Auxin Carriers Localization Drives Auxin Accumulation in Plant Cells Infected by Frankia in Casuarina glauca Actinorhizal Nodules


Actinorhizal symbioses are mutualistic interactions between plants and the soil bacteria Frankia that lead to the formation of nitrogen-fixing root nodules. Little is known about the signaling mechanisms controlling the different steps of the establishment of the symbiosis. The plant hormone auxin has been suggested to play a role. Here we report that auxin accumulates within Frankia-infected cells in actinorhizal nodules of Casuarina glauca. Using a combination of computational modeling and experimental approaches, we establish that this localized auxin accumulation is driven by the cell-specific expression of auxin transporters and by Frankia auxin biosynthesis in planta. Our results indicate that the plant actively restricts auxin accumulation to Frankia-infected cells during the symbiotic interaction.

Actinorhizal symbioses are mutualistic associations between plants belonging to eight angiosperm families collectively called actinorhizal plants and the soil actinomycete Frankia. These interactions culminate with the formation of a new root organ, the actinorhizal nodule, where Frankia is hosted and fixes atmospheric nitrogen (Benson and Silvester, 1993). During intracellular infection (e.g. in Casuarina glauca or Alnus glutinosa), diffusible signals are emitted by Frankia at early stages of the interaction leading to root hair deformation. The chemical nature of these signals remains unknown but biochemical and genetic studies suggest that they are different from rhizobial Nod factors (Cérémonie et al., 1998; Normand et al., 2007). Frankia then infects some of the deformed root hairs through intracellular infection threads. A limited number of cell divisions are induced in the cortex close to the infection site leading to the formation of the prenodule. Frankia infects some prenodule cells and starts fixing nitrogen while new cell divisions occur in the pericycle close to a xylem pole forming a nodule primordium (Pawlowski and Bisseling, 1996). The nodule primordium subsequently grows and become infected with intracellular Frankia hyphae coming from the prenodule. Actinorhizal nodules have a central vasculature and the cortical symbiotic tissues containing infected and uninfected cells. Unlike legume nodules, actinorhizal nodules are structurally and developmentally related to lateral roots (Pawlowski and Bisseling, 1996).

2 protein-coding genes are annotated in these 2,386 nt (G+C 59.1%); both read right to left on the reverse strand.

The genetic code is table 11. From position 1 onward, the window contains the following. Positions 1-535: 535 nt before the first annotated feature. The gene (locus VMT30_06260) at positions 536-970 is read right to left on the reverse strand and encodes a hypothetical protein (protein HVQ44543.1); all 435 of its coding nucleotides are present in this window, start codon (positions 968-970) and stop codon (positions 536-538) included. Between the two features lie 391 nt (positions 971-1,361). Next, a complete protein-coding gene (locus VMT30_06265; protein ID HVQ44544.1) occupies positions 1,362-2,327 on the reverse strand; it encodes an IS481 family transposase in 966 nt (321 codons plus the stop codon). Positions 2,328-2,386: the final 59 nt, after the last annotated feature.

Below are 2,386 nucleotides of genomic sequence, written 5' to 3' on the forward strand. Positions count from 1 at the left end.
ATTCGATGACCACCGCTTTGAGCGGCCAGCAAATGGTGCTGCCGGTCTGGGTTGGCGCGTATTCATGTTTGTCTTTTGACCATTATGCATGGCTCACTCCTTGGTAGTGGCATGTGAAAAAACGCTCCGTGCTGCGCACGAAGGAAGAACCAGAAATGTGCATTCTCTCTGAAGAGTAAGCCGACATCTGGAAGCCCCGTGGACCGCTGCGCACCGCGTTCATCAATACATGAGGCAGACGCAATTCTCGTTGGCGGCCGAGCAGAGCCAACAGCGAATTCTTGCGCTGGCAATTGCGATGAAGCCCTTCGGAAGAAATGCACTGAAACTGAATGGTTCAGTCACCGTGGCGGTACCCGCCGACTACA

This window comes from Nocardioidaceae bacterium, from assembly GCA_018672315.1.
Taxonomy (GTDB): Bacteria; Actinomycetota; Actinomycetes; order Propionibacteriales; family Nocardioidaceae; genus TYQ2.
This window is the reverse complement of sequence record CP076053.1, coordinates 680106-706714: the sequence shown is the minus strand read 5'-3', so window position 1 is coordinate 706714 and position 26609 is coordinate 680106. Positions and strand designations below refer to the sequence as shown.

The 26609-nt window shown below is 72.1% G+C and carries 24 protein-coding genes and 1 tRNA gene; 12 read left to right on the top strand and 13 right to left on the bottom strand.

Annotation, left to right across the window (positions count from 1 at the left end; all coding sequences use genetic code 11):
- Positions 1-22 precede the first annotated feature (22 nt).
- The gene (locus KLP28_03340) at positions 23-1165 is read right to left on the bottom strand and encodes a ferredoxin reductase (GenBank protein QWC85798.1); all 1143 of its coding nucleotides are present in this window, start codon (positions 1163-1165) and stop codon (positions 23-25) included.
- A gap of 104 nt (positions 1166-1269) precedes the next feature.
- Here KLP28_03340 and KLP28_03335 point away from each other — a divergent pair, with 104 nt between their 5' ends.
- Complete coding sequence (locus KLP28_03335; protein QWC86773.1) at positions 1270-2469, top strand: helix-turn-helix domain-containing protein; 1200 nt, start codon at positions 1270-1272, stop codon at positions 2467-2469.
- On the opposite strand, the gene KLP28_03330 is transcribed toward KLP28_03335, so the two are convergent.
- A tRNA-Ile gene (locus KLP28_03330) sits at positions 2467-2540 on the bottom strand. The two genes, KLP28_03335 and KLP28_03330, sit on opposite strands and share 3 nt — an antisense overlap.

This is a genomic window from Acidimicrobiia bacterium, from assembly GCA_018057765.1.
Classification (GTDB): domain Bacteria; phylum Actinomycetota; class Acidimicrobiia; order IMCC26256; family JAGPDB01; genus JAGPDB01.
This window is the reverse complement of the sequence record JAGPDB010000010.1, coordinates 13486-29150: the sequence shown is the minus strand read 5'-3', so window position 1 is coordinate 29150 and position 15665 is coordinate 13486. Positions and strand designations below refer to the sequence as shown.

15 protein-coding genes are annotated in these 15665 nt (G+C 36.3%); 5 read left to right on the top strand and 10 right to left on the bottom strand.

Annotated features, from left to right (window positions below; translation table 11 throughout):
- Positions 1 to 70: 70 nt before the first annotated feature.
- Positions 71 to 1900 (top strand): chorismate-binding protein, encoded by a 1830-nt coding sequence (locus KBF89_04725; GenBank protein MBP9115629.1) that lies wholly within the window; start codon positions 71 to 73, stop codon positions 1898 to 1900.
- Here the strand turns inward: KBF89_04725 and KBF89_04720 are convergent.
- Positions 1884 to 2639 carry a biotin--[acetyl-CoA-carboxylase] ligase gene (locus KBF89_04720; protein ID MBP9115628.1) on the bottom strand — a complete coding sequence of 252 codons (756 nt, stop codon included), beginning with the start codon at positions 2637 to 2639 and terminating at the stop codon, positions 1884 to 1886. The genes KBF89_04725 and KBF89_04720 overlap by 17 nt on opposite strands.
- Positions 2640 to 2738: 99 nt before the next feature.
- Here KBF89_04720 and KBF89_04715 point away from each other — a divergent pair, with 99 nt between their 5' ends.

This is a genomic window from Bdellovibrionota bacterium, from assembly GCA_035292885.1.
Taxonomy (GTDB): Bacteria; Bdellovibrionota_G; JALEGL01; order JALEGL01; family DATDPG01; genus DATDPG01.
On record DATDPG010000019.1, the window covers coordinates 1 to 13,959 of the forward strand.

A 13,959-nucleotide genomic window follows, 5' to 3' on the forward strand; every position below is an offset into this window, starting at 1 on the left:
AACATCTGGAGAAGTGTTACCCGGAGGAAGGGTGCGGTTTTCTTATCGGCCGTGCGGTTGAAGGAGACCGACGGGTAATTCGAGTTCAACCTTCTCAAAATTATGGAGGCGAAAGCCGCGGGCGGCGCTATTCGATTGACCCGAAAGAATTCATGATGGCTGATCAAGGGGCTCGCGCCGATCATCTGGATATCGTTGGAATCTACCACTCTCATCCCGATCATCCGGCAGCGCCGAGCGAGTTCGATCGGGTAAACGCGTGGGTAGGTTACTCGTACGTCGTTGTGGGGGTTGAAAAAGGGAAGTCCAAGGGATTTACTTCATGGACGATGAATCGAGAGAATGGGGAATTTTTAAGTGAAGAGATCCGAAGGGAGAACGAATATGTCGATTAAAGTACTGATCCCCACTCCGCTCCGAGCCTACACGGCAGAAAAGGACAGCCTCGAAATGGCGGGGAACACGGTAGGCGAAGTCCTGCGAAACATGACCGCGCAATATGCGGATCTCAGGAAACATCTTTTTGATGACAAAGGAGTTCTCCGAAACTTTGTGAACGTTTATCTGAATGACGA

Little is known about the signals exchanged between the two partners during the establishment of actinorhizal symbioses. The phytohormone auxin controls many developmental processes and has also been involved in plant-microbe interactions (Robert-Seilaniantz et al., 2007; Mathesius, 2008; Kazan and Manners, 2009). Recently, we studied the role of auxin influx activity during actinorhizal symbioses. Inhibition of auxin influx using the competitive inhibitor naphtoxyacetic acid perturbs actinorhizal nodule formation in C. glauca (Péret et al., 2007). Two genes encoding putative auxin influx carriers from C. glauca were cloned and characterized. One of these genes named CgAUX1 was shown to encode a functional auxin influx carrier by complementation of the Arabidopsis (Arabidopsis thaliana) aux1 mutant. Interestingly, CgAUX1 is expressed in Frankia-infected cells during actinorhizal nodule formation (Péret et al., 2007). These results together with previous data showing auxin production by Frankia suggest a role for auxin in infected cells during the symbiotic interaction (Mathesius, 2008; Péret et al., 2008; Grunewald et al., 2009).

The aim of this work was to further explore the involvement of auxin in the C. glauca-Frankia actinorhizal symbiosis. Using a combination of computational modeling and molecular and cell biology approaches, we establish that the cell-specific expression of auxin transporters leads to localized auxin accumulation in Frankia-infected cells in C. glauca nodules.


Molecular, Cellular and Biomedical Sciences

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Plant Physiology


American Society of Plant Biologists

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© 2010 American Society of Plant Biologists